Ted Darling is my favourite fictional detective. I read this one during a time when my husband was in hospital having surgery and I found that reading about Ted Darling and his partner Trev was comforting and reassuring which might sound like a very odd thing to write about a crime fiction novel but I also knew that it would be so totally absorbing that it would take my mind off events. I also know that the author is such a stickler for writing about the correct procedure within the police force, that it could be trusted to portray the facts about police work and not have any wild maverick officers going against the rule book and doing their own thing regardless of how an investigation should be done to obtain a conviction. That would have been most unsettling!
Nothing cosy and comforting about the crimes being committed in this police procedural novel though.
A series of young teenage boys are being abducted and later found in a distressed condition and it’s clear that they’ve all been through a terrible ordeal at the hands of someone clearly insane. They’re all unable to speak about what’s happened to them and recite different passages from the bible continuously. Only one member of DCI Darling’s team of detectives, Maurice, is apparently able to get through to them in any way. It’s a very slow process and Maurice uses every bit of his empathetic skills trying to draw them out in an effort to discover who is behind the attacks.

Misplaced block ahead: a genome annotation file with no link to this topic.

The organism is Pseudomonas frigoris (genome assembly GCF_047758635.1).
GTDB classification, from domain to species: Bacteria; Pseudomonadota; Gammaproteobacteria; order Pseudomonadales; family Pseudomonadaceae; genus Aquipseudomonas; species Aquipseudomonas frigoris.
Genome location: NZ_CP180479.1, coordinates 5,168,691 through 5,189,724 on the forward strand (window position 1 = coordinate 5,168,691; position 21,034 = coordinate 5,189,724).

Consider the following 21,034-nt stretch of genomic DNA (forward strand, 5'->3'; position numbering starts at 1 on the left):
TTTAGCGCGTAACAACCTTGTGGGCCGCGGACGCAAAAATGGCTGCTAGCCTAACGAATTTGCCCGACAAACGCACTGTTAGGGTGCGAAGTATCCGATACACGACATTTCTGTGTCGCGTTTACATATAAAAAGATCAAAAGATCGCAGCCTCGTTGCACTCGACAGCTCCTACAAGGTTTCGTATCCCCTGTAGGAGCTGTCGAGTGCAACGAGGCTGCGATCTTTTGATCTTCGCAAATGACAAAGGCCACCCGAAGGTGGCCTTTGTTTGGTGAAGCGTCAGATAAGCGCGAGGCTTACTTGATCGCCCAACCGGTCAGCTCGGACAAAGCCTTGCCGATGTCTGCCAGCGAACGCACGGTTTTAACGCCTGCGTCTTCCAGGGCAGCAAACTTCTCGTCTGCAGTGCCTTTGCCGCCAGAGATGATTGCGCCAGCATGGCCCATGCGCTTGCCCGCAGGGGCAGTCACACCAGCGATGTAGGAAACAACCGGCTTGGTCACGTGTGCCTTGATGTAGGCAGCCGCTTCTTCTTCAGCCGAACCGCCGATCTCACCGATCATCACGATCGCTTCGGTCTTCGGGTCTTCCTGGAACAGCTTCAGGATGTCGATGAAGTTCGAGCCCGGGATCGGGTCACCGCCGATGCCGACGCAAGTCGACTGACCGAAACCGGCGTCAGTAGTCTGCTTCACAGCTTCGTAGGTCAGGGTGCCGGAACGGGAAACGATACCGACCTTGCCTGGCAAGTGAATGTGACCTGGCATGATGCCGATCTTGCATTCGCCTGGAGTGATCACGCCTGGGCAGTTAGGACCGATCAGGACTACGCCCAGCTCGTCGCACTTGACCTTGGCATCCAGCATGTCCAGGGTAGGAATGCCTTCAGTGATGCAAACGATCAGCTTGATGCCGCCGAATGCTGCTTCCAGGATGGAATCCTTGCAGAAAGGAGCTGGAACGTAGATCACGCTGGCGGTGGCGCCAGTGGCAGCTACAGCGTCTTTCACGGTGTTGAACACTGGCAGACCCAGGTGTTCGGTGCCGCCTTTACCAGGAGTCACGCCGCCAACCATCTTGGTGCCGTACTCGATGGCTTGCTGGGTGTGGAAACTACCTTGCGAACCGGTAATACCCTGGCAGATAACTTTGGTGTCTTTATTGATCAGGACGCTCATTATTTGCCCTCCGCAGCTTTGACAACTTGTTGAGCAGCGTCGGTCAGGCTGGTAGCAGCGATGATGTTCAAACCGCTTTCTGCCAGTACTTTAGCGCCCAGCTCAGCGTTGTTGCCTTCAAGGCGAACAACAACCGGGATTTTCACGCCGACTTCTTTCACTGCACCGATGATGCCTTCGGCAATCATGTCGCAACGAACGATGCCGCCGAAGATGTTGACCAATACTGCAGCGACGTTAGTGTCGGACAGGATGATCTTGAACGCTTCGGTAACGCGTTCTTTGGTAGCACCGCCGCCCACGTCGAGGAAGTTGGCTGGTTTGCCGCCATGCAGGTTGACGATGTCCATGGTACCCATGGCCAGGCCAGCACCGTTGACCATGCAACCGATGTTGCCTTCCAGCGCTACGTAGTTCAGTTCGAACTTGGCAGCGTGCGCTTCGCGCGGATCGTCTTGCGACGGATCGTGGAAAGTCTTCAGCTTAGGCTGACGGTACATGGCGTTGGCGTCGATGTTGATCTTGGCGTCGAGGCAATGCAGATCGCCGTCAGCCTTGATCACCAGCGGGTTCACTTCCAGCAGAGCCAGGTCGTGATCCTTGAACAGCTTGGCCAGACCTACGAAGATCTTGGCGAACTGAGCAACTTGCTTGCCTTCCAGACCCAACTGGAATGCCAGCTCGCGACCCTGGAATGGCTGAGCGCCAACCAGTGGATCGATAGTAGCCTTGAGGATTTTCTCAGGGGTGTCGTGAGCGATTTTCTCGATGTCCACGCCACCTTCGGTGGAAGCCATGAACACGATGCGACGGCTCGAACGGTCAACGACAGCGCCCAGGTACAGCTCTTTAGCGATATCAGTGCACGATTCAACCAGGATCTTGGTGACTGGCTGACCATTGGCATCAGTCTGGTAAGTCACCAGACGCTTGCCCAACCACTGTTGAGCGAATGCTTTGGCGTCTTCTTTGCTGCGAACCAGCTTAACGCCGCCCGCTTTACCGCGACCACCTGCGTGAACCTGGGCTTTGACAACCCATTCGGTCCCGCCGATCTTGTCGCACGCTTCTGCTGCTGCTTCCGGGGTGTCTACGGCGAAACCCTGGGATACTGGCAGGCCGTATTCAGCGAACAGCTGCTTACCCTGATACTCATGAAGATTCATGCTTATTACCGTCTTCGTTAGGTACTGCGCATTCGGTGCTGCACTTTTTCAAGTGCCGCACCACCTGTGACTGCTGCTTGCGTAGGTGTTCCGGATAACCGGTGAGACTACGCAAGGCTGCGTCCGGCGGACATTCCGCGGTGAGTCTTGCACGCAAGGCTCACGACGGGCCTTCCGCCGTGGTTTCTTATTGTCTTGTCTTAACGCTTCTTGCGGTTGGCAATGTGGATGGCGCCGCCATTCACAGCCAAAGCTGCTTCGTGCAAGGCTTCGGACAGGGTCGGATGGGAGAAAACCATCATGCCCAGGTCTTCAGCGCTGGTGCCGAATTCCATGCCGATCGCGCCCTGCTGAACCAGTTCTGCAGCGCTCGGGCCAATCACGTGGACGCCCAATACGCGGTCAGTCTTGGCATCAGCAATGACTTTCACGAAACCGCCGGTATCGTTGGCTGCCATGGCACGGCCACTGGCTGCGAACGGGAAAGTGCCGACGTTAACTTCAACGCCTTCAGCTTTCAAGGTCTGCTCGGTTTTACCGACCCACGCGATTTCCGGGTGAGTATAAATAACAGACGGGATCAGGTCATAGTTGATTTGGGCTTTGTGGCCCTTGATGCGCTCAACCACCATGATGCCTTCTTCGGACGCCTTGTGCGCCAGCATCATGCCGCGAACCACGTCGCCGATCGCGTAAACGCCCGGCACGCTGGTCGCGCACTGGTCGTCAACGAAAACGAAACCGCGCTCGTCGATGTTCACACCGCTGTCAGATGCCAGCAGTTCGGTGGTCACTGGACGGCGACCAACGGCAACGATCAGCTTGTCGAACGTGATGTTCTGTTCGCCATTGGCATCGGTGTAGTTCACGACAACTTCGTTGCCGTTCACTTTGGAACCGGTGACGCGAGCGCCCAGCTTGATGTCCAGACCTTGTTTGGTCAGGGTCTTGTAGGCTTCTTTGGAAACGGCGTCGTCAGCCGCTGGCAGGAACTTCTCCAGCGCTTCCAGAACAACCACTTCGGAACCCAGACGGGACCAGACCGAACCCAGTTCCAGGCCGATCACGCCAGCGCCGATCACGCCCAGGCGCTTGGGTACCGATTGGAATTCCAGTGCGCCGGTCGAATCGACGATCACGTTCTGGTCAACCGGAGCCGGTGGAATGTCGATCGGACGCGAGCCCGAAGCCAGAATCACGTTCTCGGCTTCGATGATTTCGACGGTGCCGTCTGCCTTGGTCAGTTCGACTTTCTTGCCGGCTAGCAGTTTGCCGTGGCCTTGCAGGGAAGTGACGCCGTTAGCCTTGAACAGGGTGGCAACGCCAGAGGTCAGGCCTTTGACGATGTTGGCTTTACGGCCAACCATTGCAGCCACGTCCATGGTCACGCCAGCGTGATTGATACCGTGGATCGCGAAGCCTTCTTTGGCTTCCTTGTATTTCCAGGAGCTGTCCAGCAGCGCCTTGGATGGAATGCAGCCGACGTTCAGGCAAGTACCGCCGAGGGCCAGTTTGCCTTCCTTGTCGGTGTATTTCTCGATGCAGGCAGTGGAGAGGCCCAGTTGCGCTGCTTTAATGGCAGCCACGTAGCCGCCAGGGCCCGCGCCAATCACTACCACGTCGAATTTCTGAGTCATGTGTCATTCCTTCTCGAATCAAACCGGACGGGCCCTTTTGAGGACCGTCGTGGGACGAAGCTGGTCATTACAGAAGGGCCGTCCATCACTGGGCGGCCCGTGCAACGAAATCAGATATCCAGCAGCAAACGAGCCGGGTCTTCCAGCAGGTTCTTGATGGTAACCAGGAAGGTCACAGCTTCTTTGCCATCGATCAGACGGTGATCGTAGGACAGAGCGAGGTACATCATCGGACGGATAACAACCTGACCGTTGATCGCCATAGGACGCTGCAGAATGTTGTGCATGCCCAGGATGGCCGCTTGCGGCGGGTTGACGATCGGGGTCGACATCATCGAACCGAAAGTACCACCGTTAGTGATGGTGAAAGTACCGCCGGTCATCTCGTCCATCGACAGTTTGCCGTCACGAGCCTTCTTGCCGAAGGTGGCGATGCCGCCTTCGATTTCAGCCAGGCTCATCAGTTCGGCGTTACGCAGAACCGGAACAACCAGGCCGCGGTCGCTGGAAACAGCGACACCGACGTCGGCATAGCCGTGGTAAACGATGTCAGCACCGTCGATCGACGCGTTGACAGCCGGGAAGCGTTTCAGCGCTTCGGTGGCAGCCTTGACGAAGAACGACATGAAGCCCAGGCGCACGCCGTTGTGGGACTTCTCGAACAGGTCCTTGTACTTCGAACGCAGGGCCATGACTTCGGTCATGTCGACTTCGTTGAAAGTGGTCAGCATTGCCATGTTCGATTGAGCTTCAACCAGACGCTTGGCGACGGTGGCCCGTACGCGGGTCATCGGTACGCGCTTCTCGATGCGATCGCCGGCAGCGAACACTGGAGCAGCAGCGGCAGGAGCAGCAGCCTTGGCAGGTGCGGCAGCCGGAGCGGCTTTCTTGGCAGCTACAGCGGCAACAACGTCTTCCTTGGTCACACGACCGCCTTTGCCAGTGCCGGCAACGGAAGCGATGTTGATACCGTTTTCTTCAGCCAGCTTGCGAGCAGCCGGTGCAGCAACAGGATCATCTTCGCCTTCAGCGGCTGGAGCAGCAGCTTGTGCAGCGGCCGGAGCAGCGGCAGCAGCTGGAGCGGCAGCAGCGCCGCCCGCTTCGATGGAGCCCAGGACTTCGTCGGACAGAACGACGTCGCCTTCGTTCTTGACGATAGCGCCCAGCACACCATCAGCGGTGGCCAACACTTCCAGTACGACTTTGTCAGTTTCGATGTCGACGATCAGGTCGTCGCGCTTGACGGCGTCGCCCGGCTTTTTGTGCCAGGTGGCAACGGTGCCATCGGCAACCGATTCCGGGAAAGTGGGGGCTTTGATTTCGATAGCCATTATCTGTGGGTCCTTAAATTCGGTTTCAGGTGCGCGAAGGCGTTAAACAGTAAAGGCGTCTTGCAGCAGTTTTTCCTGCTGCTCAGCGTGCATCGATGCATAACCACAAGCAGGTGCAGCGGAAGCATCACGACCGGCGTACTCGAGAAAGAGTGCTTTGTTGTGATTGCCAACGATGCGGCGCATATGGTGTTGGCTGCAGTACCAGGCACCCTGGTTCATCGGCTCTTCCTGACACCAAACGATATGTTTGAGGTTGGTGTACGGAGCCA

Ted Darling is hampered by his role as DCI and the desk bound work his job now entails but is in charge of the investigation into the crimes and directs his officers in his usual methodical and logical way. His loving home situation with his partner Trev and his martial arts training just about keep him sane and on an even keel.
The cuts in police budgets all over the nation leave him facing difficult decisions to make concerning his team of detectives.
Brilliantly written and well researched as usual. These novels just get better and better and the author has honed her craft to exceptional levels. Despite now living in France L M Krier also keeps up to date with current problem issues in the U.K. Homelessness, the lack of mental health provision for teenagers and the shortage of police officers amongst other things.
Although it’s advisable to read the whole series. This book could be read as a stand alone
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